It seems female students can't get away from computer science fast enough.
Blogger Pedro Beltrao reports on his recent stint at a systems biology journal.
Hackers have learned to target the VoIP service offered by Skype, introducing a new worm.
Blogger Derek Lowe talks about the pros and cons of getting that doctorate.
An opinion piece from the Washington Post discusses "over-diagnosis" and why the best test for cancer won't actually find all of it.
Pope Benedict XVI gave a talk on science, faith, and evolution.
US President Bush says he will veto a Congressional bill to lift restrictions on funding for stem cell research.
From today's Science, what to read on your coffee break.
The weekly round-up of what not to miss in Nature.
Researchers identified genes that may help cancer cells avoid chemotherapy.
Model organisms don’t just give insight into people.
Editor at Science provides tips on getting published.
Tips from The Scientist on how to choose your RNAi library.
Blogging can mean more papers, and more people to talk to at that upcoming conference.
Stem cells may treat type I diabetes.
Companies are tapping a new source of funding for clinical trials focused on rare diseases: patients.
A paper in PLoS Genetics checks into longevity and the genes linked to life span.
A New York Times article elucidates the genetic forces that shape human attraction and sexual behavior.
In the Wall Street Journal, Genentech's on the rise while Amgen's facing struggles.
The author of a new book about Einstein contends that the scientist's zeal for imagination should be a component of scientific and mathematical programs today.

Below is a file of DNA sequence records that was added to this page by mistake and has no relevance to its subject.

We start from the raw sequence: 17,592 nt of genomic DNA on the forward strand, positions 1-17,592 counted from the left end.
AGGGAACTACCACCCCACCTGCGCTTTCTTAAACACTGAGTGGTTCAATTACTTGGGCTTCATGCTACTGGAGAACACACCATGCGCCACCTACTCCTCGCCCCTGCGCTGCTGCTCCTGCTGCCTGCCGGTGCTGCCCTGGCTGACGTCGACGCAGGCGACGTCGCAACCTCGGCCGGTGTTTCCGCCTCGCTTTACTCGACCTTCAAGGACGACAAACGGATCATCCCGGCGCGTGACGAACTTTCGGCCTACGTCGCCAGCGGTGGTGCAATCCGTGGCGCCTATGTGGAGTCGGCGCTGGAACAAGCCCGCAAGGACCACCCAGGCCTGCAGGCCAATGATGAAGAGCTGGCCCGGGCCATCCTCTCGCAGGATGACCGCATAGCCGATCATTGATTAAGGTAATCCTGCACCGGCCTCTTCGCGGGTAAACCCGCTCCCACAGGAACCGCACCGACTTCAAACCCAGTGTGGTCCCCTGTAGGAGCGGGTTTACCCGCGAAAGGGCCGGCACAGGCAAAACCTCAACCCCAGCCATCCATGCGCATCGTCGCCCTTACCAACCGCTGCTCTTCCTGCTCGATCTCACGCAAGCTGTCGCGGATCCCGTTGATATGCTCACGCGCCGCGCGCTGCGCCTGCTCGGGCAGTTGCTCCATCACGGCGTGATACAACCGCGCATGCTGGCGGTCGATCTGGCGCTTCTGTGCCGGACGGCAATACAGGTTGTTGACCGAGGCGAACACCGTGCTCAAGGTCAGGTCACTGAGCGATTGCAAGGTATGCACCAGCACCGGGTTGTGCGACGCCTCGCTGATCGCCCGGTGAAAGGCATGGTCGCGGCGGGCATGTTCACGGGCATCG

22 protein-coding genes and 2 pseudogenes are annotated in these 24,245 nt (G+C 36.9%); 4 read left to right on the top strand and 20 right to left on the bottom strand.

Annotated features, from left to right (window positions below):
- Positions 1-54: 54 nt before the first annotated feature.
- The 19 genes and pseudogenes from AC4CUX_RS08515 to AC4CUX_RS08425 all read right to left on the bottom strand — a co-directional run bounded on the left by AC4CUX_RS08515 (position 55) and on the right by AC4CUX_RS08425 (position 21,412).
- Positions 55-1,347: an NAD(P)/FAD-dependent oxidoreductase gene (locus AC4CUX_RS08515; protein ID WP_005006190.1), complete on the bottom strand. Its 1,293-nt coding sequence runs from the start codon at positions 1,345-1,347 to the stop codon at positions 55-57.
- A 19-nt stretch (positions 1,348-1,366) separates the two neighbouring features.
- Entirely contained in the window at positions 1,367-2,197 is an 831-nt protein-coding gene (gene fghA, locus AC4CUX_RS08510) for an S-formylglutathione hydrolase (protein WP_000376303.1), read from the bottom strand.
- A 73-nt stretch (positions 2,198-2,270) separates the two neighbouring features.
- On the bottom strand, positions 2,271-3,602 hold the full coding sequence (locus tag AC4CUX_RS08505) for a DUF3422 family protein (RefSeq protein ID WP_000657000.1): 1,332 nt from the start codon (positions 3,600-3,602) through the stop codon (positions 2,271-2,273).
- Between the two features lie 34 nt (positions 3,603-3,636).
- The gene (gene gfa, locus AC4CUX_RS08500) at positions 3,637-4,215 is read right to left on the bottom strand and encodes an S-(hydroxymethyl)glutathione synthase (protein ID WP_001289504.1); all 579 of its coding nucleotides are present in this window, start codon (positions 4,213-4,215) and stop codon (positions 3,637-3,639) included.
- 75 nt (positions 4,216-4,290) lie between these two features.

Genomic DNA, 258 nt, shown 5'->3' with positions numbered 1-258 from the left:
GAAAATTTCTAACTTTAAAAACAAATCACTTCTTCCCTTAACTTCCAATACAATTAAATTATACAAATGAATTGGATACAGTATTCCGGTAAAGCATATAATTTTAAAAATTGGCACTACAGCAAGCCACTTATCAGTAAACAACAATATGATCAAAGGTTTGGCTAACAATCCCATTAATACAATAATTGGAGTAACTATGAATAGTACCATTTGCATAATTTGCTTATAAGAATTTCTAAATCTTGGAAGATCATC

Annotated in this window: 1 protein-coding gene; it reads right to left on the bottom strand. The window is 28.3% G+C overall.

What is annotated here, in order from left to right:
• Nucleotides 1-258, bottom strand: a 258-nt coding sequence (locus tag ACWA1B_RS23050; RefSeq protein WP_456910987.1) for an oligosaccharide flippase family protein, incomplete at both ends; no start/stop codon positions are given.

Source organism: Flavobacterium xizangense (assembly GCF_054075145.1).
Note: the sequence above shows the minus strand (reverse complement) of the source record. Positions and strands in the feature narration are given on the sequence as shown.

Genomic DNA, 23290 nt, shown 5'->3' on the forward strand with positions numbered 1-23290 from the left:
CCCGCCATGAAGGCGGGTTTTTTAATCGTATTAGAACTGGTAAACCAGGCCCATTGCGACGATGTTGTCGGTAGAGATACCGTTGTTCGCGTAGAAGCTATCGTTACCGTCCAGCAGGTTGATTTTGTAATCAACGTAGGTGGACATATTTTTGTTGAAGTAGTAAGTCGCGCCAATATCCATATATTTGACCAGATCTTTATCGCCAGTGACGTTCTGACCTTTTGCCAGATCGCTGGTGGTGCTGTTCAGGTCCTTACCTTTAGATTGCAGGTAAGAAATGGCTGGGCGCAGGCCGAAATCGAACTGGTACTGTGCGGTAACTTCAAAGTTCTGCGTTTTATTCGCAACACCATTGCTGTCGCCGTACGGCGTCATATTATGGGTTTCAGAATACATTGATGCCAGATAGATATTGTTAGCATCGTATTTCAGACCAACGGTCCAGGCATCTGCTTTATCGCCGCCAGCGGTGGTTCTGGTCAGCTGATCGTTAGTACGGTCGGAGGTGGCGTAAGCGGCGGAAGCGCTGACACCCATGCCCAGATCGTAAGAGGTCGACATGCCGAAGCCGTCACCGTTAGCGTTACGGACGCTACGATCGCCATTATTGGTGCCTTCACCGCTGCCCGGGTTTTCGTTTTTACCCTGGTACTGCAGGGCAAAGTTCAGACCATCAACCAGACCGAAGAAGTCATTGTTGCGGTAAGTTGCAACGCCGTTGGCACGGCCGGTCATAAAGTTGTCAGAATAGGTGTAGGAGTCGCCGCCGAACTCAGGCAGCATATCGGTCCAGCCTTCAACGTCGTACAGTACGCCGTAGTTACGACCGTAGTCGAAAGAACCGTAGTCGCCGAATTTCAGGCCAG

Tangent alert! Physicists say they've figured out how to build a tool that will make things invisible.
A project to catalog every species on Earth reaches a milestone with its millionth entry.
Here are the relevant reads in today's Science.
Claire Fraser-Liggett is heading to greener pastures at the University of Maryland, where she'll head up a new genomics institute.
A video purportedly from Illumina features breakdancing microarrays. You won't learn anything, but it's darn funny.
Two postdocs and a PhD hosted a panel discussion at Memorial Sloan Kettering on career advancement in science and what researchers can expect when they leave the lab.
An analysis of speakers at the American Geophysical Union Fall Meeting finds that women are less likely to be invited to talk, according to the Guardian.
An analysis appearing in PeerJ finds that social media mentions of a paper may lead to increased citations.
NIH's Michael Lauer looks at the number of grants, their amount, and funding success rates at the agency for last year.